About me: My name is Solène Rapenne, pronouns she/her. I like learning and sharing knowledge. Hobbies: '(BSD OpenBSD Qubes OS Lisp cmdline gaming security QubesOS internet-stuff). I love percent and lambda characters. OpenBSD developer solene@. No AI is involved in this blog.

Contact me: solene at dataswamp dot org or @solene@bsd.network (mastodon).

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Life with an offline laptop

Written by Solène, on 23 August 2019.
Tags: #openbsd #life #disconnected

Comments on Fediverse/Mastodon

Hello, this is a long time I want to work on a special project using an offline device and work on it.

I started using computers before my parents had an internet access and I was enjoying it. Would it still be the case if I was using a laptop with no internet access?

When I think about an offline laptop, I immediately think I will miss IRC, mails, file synchronization, Mastodon and remote ssh to my servers. But do I really need it _all the time_?

As I started thinking about preparing an old laptop for the experiment, differents ideas with theirs pros and cons came to my mind.

Over the years, I produced digital data and I can not deny this. I don't need all of them but I still want some (some music, my texts, some of my programs). How would I synchronize data from the offline system to my main system (which has replicated backups and such).

At first I was thinking about using a serial line over the two laptops to synchronize files, but both laptop lacks serial ports and buying gears for that would cost too much for its purpose.

I ended thinking that using an IP network _is fine_, if I connect for a specific purpose. This extended a bit further because I also need to install packages, and using an usb memory stick from another computer to get packages and allow the offline system to use it is _tedious_ and ineffective (downloading packages and correct dependencies is a hard task on OpenBSD in the case you only want the files). I also came across a really specific problem, my offline device is an old Apple PowerPC laptop being big-endian and amd64 is little-endian, while this does not seem particularly a problem, OpenBSD filesystem is dependent of endianness, and I could not share an usb memory device using FFS because of this, alternatives are fat, ntfs or ext2 so it is a dead end.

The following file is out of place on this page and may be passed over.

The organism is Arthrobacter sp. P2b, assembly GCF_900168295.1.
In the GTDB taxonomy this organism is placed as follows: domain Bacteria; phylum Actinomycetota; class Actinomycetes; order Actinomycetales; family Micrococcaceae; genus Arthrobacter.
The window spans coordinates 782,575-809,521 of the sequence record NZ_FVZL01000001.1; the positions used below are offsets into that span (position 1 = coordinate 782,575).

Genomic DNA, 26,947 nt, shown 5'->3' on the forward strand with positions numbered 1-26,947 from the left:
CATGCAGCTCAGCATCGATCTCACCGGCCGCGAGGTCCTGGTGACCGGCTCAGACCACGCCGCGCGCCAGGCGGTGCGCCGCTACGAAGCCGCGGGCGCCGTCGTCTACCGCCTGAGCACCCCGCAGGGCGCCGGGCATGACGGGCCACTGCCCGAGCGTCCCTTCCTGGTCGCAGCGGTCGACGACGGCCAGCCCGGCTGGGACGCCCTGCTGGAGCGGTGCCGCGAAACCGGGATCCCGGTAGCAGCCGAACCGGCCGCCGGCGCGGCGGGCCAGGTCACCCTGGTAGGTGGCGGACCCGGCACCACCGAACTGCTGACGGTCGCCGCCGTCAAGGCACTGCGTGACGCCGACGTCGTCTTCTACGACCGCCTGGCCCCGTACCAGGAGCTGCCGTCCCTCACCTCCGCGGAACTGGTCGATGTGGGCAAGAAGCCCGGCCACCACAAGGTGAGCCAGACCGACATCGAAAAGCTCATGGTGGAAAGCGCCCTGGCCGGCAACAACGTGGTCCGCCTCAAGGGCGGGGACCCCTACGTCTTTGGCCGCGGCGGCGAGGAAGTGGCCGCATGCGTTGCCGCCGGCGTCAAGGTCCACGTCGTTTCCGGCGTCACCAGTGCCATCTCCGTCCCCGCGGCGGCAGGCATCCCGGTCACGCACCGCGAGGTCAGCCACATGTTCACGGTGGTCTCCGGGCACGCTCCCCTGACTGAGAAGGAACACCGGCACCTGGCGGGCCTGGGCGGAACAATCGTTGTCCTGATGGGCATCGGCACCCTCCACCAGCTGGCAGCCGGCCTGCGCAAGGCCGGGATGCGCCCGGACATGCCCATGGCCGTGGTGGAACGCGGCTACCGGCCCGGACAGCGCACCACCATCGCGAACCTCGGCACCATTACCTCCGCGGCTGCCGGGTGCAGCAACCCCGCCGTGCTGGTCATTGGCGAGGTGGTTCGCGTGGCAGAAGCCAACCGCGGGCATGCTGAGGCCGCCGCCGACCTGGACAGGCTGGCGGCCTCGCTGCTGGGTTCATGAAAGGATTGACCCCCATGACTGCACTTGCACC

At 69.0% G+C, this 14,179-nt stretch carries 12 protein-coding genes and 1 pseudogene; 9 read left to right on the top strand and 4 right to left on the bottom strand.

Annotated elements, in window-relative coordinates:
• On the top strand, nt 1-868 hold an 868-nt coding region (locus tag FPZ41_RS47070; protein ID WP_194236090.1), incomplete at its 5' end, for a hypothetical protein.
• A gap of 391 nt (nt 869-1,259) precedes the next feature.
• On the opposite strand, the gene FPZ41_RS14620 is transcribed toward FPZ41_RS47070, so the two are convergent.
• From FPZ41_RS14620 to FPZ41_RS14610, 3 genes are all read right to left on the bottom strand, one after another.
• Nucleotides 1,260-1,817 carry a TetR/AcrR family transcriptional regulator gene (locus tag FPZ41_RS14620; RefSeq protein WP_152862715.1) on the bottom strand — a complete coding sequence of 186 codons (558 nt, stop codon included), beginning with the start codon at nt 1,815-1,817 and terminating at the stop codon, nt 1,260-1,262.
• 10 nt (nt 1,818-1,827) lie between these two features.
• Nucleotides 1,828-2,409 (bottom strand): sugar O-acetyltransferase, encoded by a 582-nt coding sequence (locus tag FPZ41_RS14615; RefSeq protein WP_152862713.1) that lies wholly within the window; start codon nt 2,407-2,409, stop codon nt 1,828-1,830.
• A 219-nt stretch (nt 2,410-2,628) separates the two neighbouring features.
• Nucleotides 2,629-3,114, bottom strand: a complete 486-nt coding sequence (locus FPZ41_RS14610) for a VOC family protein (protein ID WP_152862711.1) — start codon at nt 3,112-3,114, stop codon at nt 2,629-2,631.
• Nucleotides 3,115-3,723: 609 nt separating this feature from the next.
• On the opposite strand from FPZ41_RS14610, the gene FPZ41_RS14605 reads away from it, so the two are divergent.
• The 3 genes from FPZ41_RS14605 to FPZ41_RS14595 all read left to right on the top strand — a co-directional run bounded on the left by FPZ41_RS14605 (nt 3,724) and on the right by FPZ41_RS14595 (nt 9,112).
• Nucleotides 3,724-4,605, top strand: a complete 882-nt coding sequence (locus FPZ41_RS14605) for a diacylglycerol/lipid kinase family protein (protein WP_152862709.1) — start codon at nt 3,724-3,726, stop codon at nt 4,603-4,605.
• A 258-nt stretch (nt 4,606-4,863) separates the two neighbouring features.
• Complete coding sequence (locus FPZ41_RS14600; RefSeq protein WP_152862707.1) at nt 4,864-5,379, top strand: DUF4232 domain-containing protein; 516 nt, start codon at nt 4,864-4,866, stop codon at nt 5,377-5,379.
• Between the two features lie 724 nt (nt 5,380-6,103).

Finally, using the super slow wireless network adapter from that offline laptop allows me to connect only when I need for a few file transfers. I am using the system firewall pf to limit access to outside.

In my pf.conf, I only have rules for DNS, NTP servers, my remote server, OpenBSD mirror for packages and my other laptop on the lan. I only enable wifi if I need to push an article to my blog or if I need to pull a bit more music from my laptop.

This is not entirely _offline_ then, because I can get access to the internet at any time, but it helps me keeping the device offline. There is no modern web browser on powerpc, I restricted packages to the minimum.

So far, when using this laptop, there is no other distraction than the stuff I do myself.

At the time I write this post, I only use xterm and tmux, with moc as a music player (the audio system of the iBook G4 is surprisingly good!), writing this text with ed and a 72 long char prompt in order to wrap words correctly manually (I already talked about that trick!).

As my laptop has a short battery life, roughly two hours, this also helps having "sessions" of a reasonable duration. (Yes, I can still plug the laptop somewhere).

I did not use this laptop a lot so far, I only started the experiment a few days ago, I will write about this sometimes.

I plan to work on my gopher space to add new content only available there :)